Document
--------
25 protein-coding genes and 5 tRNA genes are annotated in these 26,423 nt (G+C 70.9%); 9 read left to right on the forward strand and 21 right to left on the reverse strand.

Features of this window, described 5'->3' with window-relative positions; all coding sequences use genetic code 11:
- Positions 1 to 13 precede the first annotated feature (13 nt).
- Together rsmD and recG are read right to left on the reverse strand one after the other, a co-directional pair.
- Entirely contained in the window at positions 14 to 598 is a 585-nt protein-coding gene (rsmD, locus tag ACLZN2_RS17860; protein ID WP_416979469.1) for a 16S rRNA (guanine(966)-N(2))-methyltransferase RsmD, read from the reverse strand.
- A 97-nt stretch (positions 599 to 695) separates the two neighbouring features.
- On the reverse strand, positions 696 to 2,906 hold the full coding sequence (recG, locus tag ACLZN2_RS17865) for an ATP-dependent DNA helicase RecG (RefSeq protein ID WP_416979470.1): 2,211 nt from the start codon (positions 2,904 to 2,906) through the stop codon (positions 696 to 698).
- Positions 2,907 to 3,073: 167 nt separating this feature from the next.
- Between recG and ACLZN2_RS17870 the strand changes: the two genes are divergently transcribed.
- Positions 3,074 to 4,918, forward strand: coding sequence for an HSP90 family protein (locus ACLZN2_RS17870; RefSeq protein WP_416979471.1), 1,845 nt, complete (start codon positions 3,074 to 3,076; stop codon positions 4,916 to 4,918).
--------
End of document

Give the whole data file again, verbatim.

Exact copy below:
25 protein-coding genes and 5 tRNA genes are annotated in these 26,423 nt (G+C 70.9%); 9 read left to right on the forward strand and 21 right to left on the reverse strand.

Features of this window, described 5'->3' with window-relative positions; all coding sequences use genetic code 11:
- Positions 1 to 13 precede the first annotated feature (13 nt).
- Together rsmD and recG are read right to left on the reverse strand one after the other, a co-directional pair.
- Entirely contained in the window at positions 14 to 598 is a 585-nt protein-coding gene (rsmD, locus tag ACLZN2_RS17860; protein ID WP_416979469.1) for a 16S rRNA (guanine(966)-N(2))-methyltransferase RsmD, read from the reverse strand.
- A 97-nt stretch (positions 599 to 695) separates the two neighbouring features.
- On the reverse strand, positions 696 to 2,906 hold the full coding sequence (recG, locus tag ACLZN2_RS17865) for an ATP-dependent DNA helicase RecG (RefSeq protein ID WP_416979470.1): 2,211 nt from the start codon (positions 2,904 to 2,906) through the stop codon (positions 696 to 698).
- Positions 2,907 to 3,073: 167 nt separating this feature from the next.
- Between recG and ACLZN2_RS17870 the strand changes: the two genes are divergently transcribed.
- Positions 3,074 to 4,918, forward strand: coding sequence for an HSP90 family protein (locus ACLZN2_RS17870; RefSeq protein WP_416979471.1), 1,845 nt, complete (start codon positions 3,074 to 3,076; stop codon positions 4,916 to 4,918).